After months of lockdown, and more on the horizon, we have a newfound appreciation for all the spaces that give children and young people the creative outlet and mental stimulation they need. This International School Library Month we look at the importance of these literary havens for children’s health, well-being and academic success.
Why children need libraries now more than ever
Recent studies show that the pandemic is having a significant impact on children, which may explain the chosen theme for this year’s International School Libraries Month, “Finding Your Way to Good Health and Well Being”, inspired by one of the UN’s Sustainable Development Goals. Since taking a more virtual turn, education has become one of the many struggles facing parents and teachers during the Covid-crisis, in part because the children they’re caring for are struggling with separation from family and friends. Because of this, many schools have already put in place new mental health initiatives that give pupils the support and materials they need to help them understand and express their emotions. One of the many simple but effective tools being used to help children cope, is books.
A report from The Reading Agency found that there are numerous non-academic side effects of reading for pleasure including better communication between parents and children, increased self-esteem, and reduced anxiety and stress. But it’s not just reading that has a positive impact, findings from the National Literacy Trust show that children and young people who don’t use the school library are nearly twice as likely to have lower mental well-being.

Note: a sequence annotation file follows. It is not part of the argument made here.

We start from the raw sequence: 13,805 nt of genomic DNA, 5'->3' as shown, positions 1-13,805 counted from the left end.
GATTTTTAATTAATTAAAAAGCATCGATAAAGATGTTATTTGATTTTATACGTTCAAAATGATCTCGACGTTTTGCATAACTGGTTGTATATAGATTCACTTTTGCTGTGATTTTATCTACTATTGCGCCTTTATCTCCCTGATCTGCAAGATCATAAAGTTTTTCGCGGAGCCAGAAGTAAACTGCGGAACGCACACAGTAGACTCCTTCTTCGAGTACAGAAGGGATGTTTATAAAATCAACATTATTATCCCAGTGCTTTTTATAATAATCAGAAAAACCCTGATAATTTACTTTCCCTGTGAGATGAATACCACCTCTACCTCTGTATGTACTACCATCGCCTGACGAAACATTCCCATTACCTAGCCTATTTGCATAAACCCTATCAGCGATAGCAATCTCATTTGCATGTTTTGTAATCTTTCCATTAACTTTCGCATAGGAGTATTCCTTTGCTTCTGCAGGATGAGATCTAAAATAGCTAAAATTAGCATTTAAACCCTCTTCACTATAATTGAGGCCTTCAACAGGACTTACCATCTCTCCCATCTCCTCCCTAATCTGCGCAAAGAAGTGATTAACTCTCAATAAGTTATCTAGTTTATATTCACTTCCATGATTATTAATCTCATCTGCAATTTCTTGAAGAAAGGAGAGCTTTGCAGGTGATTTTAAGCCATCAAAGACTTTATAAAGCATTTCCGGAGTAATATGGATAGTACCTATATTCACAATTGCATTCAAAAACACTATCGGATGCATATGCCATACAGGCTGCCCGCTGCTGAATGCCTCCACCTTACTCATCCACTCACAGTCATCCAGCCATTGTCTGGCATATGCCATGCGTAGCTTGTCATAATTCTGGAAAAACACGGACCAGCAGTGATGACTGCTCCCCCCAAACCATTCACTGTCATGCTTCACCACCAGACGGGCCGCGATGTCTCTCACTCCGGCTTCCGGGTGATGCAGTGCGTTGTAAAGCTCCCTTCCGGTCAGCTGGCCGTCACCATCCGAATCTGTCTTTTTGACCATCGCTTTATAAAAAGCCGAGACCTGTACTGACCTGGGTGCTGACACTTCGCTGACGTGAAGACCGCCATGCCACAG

The two stats are doubtless connected; children who lack easy access to reading material outside of what’s academically required may not seek books out otherwise, making libraries an invaluable addition to any school. Unfortunately, with the lingering threat of Covid, local lockdowns on the rise, and the consequent economic strain on schools, children have less access than ever before.
How we can help you
From working with over 60 schools, we know the countless hurdles you’re facing as lockdown restrictions tighten, the weather gets colder, and energy bills soar; making it the perfect time to re-evaluate your utility costs. Understanding utilities markets can be time-consuming and complex, stealing time and money away from making your school library the sanctuary it should be. A combination of our services from invoice validation and basic consumption reporting, to more in-depth monitoring and targeting, can not only help you save money in the future, but recover costs from when you’ve been overcharged in the past.
The ESS services page contains full details of our offerings to schools, bursars and head teachers.
Tips for making your school library covid-friendly
With children’s mental health thrown into sharper focus, we know schools are already working hard to take care of their pupils’ wellbeing. Here are a few more ways to get your school library involved in a safe and contactless way.
- For pupils well-being, all 22,500 Primary schools in the UK will be receiving Sadsville by Martin Roberts, written to help children understand their emotions. The books will contain teaching materials, resources and a lesson plan to help teachers use the books to guide pupils in understanding their own emotions, ways to feel happier, and finding support if necessary.
- Take book requests online, via email, or create a click-and-collect system, and distribute books during class or after school.
- Make it interesting and allow students the option of choosing a “mystery” option where the book is chosen by the librarian based on their interests.
- If your school is in lockdown, or pupils cannot use the library, direct teachers and parents to tools like the National Literary Trust’s online library.